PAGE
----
Huge commercial potential of UAVs has already prompted many entrepreneurs to start using them in their businesses. Drones are already in great demand among filmmakers who seek impressive camera shots. Farmers have been using them to analyze their crops and to dust them with pesticides. In overcrowded cities with constant traffic jams it would be faster and cheaper to deliver light parcels by drones rather than sending them with a messenger.
The US’ drone warfare overseas and a large number of civilian casualties resulting from it have almost overshadowed peaceful application of this technology. Initially, the drones are not only about destroying targets and killing people.
The years of Barack Obama’s presidency saw the escalation of the US drone program. Drones attacks became the key part of the US government approach to counterterrorism. Under the Bush administration the US mainly conducted “personality strikes” - the alleged targets were the so-called “high value leaders” of different militant groups. Under Obama the program expanded to so-called “signature strikes”.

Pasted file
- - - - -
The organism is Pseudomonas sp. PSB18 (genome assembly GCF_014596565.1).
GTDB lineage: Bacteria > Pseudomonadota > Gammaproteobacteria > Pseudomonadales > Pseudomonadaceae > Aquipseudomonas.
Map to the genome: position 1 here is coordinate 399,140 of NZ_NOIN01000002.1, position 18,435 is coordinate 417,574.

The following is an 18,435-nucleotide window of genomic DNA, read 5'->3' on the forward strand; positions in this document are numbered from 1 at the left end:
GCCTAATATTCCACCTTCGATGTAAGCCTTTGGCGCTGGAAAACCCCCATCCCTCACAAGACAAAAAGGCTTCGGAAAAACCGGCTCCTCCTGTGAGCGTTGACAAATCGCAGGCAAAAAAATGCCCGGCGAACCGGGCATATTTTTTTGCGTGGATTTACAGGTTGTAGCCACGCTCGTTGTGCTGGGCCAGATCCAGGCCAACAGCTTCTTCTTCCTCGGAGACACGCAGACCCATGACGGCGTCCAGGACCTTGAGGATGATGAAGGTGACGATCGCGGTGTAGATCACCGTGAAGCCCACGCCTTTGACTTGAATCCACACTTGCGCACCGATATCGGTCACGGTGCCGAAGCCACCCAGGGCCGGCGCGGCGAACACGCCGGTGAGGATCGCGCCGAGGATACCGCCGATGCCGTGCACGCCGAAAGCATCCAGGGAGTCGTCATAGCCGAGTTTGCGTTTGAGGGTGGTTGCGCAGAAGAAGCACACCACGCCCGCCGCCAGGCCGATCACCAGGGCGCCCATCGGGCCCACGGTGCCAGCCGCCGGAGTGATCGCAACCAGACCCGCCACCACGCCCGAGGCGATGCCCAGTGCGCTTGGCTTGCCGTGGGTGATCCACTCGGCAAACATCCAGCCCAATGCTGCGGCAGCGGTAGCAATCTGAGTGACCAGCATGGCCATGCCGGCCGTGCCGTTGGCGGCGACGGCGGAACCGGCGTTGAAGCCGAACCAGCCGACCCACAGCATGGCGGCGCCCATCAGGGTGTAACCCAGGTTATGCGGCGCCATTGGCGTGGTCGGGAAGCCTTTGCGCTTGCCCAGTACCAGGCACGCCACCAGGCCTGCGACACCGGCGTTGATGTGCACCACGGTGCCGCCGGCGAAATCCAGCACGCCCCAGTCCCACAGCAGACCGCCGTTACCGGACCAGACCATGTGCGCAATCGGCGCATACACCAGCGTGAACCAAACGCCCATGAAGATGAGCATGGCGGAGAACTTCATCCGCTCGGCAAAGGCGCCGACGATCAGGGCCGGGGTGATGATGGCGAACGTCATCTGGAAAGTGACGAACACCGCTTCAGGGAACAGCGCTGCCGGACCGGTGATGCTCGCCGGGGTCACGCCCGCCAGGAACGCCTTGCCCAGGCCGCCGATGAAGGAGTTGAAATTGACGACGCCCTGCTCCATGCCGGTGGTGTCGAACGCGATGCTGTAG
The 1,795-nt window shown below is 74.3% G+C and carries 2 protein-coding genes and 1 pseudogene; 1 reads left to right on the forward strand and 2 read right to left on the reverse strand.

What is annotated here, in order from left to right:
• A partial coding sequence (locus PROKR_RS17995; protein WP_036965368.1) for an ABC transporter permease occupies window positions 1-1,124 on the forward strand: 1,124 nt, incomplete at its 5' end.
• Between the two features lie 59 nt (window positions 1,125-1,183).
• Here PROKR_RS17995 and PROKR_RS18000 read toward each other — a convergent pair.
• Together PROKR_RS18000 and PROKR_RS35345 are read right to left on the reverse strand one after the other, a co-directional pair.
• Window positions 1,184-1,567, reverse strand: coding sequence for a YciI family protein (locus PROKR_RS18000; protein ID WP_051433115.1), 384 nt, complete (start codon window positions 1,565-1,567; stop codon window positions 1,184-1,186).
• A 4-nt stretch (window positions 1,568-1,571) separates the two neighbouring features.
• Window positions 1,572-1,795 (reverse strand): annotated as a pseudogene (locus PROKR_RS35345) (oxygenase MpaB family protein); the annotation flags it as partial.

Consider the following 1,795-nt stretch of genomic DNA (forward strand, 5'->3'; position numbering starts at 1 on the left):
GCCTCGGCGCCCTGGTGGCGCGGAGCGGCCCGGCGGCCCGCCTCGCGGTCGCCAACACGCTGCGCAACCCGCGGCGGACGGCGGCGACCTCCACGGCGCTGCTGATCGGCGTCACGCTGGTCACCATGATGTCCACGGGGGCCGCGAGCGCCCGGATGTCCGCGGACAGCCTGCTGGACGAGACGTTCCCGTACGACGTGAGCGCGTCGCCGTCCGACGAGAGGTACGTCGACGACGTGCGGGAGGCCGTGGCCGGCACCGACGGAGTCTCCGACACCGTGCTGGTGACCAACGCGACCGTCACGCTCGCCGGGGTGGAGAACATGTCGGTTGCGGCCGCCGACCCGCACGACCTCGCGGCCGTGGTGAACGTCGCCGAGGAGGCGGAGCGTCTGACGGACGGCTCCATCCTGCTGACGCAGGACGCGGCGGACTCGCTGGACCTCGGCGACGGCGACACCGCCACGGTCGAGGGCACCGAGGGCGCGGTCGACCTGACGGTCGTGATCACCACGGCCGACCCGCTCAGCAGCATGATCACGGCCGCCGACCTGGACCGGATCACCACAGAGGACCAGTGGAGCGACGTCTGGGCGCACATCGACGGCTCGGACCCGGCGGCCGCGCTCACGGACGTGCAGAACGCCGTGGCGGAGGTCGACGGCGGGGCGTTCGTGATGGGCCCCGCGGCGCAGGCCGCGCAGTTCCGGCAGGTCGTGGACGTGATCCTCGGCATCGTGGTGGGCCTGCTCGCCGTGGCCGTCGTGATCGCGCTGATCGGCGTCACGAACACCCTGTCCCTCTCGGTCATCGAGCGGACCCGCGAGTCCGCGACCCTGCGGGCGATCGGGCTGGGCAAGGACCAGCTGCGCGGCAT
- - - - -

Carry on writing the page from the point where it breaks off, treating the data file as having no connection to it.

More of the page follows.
From a military point of view the use of UAVs for destroying enemy targets and killing insurgent has undisputable advantages. A government doesn’t need to send another special unit to a war zone and can avoid victims among servicemen. It is also possible to attack enemies from a safe environment. The pilots who control lethal drones in Pakistan or Yemen are usually doing it from a military base somewhere within the US. But how about the ethical aspect of this kind of warfare?
This month marks ten years since the first CIA drone strike hit Pakistan. According to the Bureau of Investigative Journalism, based in London, in ten years the US has conducted over 380 drone strikes in that country. More than 2,000 people were killed.